UST holds first economic briefing; Uncertainties, opportunities in PH discussed

UST Department of Economics Chair Emmanuel Lopez and Political Science professor Edmund Tayao answer questions from the audience. photo by LORENZO ABEL S. DIONISIO
UST Department of Economics Chair Emmanuel Lopez and Political Science professor Edmund Tayao answer questions from the audience. photo by LORENZO ABEL S. DIONISIO

THE UNIVERSITY of Santo Tomas (UST) Department of Economics held its first economic forecasting forum dubbed Tiger Look yesterday, projecting uncertainties and opportunities in the Philippine economy and government this 2016.

UST Department of Economics Chair Emmanuel Lopez anticipated economic growth to reach 6.5 to 6.7 percent this year with the surge of consumer spending and continuous flourishing of the service sector.

Lopez also said the upcoming national elections will inject P15 billion in the local economy which is expected to create “temporary employment.”

“It may be inflationary in nature but at the middle of the year, it will bring back to the previous natural status of the natural unemployment because the creation of job is starting this January up to June,” he added.

Lopez is also optimistic that the stock market will recover and rebound by the second half of the year after being down in the past months, with the boost in private and public spending during the elections period.

With the full integration of the Southeast Asian nations this year, Lopez sees both risks and opportunities for the Philippine economy particularly in solving unemployment, noting that the country should not be reliant on this as “selected professions are only allowed to breakthrough in the ASEAN.”

“The government needs to be cognizant of the requirements to minimize risk as well as maximize benefits in the proposed economic integration,” he said, adding the government should invest more on human capital to sustain its demographic sweet spot.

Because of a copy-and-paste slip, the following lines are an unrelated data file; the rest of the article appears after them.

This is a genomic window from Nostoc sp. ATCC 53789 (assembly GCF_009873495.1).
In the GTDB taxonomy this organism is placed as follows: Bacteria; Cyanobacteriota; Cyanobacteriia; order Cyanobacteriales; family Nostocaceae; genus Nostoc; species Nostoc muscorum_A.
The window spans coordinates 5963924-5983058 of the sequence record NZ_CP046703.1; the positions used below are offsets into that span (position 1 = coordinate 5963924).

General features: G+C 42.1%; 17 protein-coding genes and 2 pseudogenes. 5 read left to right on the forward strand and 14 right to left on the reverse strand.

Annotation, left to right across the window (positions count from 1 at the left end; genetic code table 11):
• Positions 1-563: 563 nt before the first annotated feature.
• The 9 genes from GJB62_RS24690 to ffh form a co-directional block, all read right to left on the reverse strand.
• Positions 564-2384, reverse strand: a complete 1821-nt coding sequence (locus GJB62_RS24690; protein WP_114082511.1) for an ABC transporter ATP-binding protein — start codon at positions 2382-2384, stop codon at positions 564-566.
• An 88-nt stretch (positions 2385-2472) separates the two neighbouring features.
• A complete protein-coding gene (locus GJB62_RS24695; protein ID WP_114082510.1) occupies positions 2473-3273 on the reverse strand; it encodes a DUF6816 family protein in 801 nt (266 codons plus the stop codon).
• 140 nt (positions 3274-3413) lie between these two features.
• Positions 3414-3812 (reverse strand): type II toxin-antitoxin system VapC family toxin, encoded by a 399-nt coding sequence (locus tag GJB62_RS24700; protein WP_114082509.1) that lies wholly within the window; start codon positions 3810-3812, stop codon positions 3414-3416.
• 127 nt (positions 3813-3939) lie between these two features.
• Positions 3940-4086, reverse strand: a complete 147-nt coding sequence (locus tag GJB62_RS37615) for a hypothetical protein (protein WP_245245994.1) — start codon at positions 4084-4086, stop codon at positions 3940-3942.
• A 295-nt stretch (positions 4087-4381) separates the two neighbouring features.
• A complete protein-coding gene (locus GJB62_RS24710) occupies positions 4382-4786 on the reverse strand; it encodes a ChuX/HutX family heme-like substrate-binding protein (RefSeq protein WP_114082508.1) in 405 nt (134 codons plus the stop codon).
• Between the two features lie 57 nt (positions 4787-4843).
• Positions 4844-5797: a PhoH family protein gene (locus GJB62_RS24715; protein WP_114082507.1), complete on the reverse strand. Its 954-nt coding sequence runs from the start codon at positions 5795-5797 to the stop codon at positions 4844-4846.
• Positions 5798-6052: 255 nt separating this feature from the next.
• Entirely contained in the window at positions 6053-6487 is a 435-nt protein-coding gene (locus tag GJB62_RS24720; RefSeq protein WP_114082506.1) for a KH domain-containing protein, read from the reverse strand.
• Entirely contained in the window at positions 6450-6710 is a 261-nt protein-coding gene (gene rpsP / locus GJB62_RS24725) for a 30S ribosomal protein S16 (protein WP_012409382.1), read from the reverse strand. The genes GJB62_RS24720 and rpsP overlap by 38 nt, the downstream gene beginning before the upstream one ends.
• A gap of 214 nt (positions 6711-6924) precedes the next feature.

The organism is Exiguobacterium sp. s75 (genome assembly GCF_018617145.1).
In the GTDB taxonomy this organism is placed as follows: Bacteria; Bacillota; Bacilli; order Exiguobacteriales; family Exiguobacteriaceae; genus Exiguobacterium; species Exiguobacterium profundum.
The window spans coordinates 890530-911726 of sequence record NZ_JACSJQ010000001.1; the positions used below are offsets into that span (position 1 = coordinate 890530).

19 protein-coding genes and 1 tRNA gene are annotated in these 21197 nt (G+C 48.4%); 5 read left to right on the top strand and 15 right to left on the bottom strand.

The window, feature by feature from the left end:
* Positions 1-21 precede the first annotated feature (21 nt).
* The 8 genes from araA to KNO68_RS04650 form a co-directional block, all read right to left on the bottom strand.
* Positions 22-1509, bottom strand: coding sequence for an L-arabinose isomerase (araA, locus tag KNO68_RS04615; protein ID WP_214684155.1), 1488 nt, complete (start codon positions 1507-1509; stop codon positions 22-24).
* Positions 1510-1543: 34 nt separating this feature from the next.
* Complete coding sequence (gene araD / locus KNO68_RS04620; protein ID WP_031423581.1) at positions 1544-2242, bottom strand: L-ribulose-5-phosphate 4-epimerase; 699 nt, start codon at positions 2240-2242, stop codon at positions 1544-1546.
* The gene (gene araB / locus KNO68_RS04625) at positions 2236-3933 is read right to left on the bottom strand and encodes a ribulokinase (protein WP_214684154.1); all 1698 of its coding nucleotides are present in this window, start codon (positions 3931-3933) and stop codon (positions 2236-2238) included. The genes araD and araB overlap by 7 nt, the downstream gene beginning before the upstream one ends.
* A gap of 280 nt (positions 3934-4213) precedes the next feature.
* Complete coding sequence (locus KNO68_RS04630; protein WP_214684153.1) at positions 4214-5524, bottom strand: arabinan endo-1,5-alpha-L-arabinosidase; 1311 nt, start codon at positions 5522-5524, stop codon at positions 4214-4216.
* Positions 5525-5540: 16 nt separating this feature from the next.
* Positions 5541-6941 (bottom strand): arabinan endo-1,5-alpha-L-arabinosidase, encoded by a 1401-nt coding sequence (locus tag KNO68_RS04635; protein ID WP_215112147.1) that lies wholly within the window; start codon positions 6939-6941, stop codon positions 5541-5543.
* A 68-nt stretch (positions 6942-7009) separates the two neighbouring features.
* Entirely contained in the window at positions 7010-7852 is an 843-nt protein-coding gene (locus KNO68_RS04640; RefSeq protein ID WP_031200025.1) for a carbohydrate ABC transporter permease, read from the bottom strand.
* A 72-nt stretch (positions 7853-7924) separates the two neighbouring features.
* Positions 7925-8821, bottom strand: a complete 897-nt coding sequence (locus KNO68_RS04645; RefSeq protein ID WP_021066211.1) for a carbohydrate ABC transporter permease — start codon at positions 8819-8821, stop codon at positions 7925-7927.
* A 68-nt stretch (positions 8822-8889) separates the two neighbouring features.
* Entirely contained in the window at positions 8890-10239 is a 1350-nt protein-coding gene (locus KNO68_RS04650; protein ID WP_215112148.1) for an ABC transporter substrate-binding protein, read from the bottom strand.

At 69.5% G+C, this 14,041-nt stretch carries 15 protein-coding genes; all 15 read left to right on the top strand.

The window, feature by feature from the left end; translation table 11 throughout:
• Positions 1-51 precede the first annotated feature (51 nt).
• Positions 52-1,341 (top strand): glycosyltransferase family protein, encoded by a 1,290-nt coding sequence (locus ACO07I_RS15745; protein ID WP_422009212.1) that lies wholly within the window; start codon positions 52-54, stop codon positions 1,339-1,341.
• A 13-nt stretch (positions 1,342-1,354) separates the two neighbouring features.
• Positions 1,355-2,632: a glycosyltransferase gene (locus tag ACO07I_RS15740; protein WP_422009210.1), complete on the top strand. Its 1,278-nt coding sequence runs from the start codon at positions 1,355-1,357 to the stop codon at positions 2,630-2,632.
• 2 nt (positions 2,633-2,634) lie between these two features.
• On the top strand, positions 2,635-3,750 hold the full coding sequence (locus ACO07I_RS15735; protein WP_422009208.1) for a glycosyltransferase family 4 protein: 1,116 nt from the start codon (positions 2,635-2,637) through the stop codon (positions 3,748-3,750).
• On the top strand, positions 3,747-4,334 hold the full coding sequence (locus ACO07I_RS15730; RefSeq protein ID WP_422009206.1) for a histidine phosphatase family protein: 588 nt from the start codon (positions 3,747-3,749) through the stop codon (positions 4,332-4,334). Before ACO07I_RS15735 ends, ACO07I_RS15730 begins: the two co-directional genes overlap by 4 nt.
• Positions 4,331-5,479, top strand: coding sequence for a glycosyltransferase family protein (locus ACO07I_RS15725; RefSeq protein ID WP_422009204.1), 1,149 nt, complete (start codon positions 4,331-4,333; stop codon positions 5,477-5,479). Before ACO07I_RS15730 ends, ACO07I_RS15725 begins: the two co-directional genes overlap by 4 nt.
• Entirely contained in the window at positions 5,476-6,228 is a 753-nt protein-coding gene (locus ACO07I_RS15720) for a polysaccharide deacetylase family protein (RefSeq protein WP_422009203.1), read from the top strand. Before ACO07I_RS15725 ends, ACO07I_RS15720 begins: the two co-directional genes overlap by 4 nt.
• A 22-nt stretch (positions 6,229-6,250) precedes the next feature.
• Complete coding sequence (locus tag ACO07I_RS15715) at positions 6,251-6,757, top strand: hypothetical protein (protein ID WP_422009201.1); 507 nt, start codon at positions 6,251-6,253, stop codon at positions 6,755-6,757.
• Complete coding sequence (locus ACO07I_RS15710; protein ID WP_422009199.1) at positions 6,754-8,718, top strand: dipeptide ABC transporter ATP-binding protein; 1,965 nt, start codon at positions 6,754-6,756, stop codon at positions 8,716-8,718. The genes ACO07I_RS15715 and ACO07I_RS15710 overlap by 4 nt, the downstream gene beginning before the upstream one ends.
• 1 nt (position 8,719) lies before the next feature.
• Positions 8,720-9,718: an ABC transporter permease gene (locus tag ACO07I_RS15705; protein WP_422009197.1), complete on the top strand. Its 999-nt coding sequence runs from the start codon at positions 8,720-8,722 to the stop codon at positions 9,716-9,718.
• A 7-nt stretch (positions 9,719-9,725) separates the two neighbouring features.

Meanwhile, Political Science professor Edmund Tayao looks forward to another opportunity in the 2016 elections to elect a “right leader who will usher us in a new era of development and prosperity.”

Tayao said, however, that the prevailing system in the country hinders right leaders from being elected, emphasizing that “even if we are able to elect the right one to put the house in order and place a number of policies and programs, the question is [whether] this will be followed through by the next administration.”

Tayao believes that the vicious cycle of Philippine politics and governance should cease, otherwise, the Philippines will remain a developing country.

The renowned political analyst advocates the passage of Political Party Development Act and Freedom of Information Law, revision of the Local Government Code of 1991, reform in the judicial system, to name a few ─ all of which require “tremendous political capital and will.”

Both Lopez and Tayao agreed that the regime of Pres. Benigno Aquino III is just an economy and administration of “perception” as concrete accomplishments were not achieved, particularly in terms of poverty reduction.

In order to attain real development, the Economics department head said the country should overcome challenges of reducing poverty incidence and promoting inclusive growth.

Tiger Look is an economic briefing to be held annually by the University’s newly-installed Department of Economics. This year’s event is in partnership with the UST Department of Political Science and Konrad Adenauer Stiftung, an international foundation offering a wide variety of civic education conferences and events. CELSO L. CRISOSTOMO, JR. 

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